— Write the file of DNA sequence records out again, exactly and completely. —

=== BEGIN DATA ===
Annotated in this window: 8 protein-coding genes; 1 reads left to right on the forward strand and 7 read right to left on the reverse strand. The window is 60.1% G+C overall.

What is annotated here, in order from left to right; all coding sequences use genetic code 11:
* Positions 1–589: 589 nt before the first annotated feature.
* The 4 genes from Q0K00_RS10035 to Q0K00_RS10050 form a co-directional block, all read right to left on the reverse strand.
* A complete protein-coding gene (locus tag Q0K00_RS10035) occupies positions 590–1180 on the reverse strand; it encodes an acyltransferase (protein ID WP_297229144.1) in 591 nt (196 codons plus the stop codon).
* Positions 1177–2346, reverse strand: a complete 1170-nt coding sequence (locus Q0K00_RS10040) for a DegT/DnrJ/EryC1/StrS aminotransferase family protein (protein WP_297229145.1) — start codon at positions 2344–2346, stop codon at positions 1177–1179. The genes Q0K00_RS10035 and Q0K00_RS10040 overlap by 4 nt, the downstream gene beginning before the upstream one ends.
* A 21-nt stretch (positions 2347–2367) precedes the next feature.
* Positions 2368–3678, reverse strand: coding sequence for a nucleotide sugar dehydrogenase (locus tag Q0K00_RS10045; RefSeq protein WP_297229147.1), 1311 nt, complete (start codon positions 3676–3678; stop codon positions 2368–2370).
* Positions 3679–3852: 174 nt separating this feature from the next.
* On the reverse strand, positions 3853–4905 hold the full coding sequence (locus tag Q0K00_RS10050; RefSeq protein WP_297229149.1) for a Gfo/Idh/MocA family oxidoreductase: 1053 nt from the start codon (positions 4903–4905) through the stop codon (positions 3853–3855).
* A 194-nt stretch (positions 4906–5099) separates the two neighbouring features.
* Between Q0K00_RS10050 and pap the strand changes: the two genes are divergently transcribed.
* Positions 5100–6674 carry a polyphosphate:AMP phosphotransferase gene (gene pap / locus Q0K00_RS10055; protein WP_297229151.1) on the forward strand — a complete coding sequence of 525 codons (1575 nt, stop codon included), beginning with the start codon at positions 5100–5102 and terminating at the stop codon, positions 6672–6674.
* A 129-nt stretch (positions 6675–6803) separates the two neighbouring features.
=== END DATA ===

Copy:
Annotated in this window: 8 protein-coding genes; 1 reads left to right on the forward strand and 7 read right to left on the reverse strand. The window is 60.1% G+C overall.

What is annotated here, in order from left to right; all coding sequences use genetic code 11:
* Positions 1–589: 589 nt before the first annotated feature.
* The 4 genes from Q0K00_RS10035 to Q0K00_RS10050 form a co-directional block, all read right to left on the reverse strand.
* A complete protein-coding gene (locus tag Q0K00_RS10035) occupies positions 590–1180 on the reverse strand; it encodes an acyltransferase (protein ID WP_297229144.1) in 591 nt (196 codons plus the stop codon).
* Positions 1177–2346, reverse strand: a complete 1170-nt coding sequence (locus Q0K00_RS10040) for a DegT/DnrJ/EryC1/StrS aminotransferase family protein (protein WP_297229145.1) — start codon at positions 2344–2346, stop codon at positions 1177–1179. The genes Q0K00_RS10035 and Q0K00_RS10040 overlap by 4 nt, the downstream gene beginning before the upstream one ends.
* A 21-nt stretch (positions 2347–2367) precedes the next feature.
* Positions 2368–3678, reverse strand: coding sequence for a nucleotide sugar dehydrogenase (locus tag Q0K00_RS10045; RefSeq protein WP_297229147.1), 1311 nt, complete (start codon positions 3676–3678; stop codon positions 2368–2370).
* Positions 3679–3852: 174 nt separating this feature from the next.
* On the reverse strand, positions 3853–4905 hold the full coding sequence (locus tag Q0K00_RS10050; RefSeq protein WP_297229149.1) for a Gfo/Idh/MocA family oxidoreductase: 1053 nt from the start codon (positions 4903–4905) through the stop codon (positions 3853–3855).
* A 194-nt stretch (positions 4906–5099) separates the two neighbouring features.
* Between Q0K00_RS10050 and pap the strand changes: the two genes are divergently transcribed.
* Positions 5100–6674 carry a polyphosphate:AMP phosphotransferase gene (gene pap / locus Q0K00_RS10055; protein WP_297229151.1) on the forward strand — a complete coding sequence of 525 codons (1575 nt, stop codon included), beginning with the start codon at positions 5100–5102 and terminating at the stop codon, positions 6672–6674.
* A 129-nt stretch (positions 6675–6803) separates the two neighbouring features.